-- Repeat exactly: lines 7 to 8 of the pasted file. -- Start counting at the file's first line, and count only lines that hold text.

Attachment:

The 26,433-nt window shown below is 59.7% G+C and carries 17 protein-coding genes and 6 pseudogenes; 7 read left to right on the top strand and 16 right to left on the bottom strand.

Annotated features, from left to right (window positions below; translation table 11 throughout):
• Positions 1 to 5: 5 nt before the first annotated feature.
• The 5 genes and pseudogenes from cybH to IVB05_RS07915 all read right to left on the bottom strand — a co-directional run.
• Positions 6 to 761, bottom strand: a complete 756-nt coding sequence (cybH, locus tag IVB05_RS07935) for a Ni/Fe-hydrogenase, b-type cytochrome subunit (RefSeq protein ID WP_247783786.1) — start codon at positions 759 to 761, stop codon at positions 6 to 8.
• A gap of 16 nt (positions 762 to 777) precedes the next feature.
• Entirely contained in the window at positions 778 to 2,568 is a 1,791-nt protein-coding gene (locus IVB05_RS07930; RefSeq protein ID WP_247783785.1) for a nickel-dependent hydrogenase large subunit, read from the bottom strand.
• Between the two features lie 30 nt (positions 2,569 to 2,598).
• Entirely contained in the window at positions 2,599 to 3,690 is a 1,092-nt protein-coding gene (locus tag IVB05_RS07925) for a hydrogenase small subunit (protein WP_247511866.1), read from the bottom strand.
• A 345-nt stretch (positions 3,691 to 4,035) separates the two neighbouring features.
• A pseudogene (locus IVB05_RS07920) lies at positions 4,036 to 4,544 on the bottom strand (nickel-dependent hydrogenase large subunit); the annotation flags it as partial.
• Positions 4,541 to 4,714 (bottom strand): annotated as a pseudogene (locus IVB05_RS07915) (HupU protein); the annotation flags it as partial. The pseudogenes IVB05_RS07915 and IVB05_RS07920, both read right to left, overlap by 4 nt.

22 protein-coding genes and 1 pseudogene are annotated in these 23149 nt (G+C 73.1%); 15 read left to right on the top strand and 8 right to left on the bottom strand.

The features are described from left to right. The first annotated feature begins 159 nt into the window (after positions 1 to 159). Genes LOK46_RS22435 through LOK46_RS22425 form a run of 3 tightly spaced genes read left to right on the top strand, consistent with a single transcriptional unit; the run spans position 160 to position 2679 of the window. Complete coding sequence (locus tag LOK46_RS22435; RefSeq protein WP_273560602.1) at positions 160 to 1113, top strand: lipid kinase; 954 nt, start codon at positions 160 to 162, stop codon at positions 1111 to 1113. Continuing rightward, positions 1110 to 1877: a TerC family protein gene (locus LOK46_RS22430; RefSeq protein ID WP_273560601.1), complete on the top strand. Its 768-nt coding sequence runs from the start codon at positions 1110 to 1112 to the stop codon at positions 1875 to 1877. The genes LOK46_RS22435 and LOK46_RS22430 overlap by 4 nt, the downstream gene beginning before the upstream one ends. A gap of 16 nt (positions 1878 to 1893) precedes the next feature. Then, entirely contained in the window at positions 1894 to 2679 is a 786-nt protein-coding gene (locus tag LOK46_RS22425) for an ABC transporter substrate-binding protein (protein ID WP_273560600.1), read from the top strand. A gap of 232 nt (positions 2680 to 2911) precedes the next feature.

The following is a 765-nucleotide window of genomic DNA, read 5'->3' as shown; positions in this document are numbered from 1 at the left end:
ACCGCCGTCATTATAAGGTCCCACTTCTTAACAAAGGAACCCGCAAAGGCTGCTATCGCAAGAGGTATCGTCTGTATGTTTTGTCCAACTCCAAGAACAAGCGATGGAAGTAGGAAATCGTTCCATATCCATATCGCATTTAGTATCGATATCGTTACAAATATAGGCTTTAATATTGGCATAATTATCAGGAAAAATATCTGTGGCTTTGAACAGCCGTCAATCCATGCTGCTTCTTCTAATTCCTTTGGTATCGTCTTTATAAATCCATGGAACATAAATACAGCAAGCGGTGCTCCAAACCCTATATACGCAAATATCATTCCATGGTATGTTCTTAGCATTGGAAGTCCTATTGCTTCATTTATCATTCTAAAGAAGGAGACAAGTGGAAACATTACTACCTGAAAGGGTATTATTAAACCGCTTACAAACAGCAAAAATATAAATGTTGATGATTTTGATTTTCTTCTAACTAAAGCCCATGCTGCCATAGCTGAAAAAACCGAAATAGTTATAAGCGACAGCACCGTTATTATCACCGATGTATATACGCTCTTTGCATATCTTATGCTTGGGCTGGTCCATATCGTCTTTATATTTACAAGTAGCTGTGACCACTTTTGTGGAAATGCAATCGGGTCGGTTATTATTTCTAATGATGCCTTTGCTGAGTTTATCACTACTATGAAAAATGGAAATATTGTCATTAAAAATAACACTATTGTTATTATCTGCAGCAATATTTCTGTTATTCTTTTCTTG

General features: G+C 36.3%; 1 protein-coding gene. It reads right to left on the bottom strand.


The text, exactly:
• Entirely contained in the window at positions 778 to 2,568 is a 1,791-nt protein-coding gene (locus IVB05_RS07930; RefSeq protein ID WP_247783785.1) for a nickel-dependent hydrogenase large subunit, read from the bottom strand.
• Between the two features lie 30 nt (positions 2,569 to 2,598).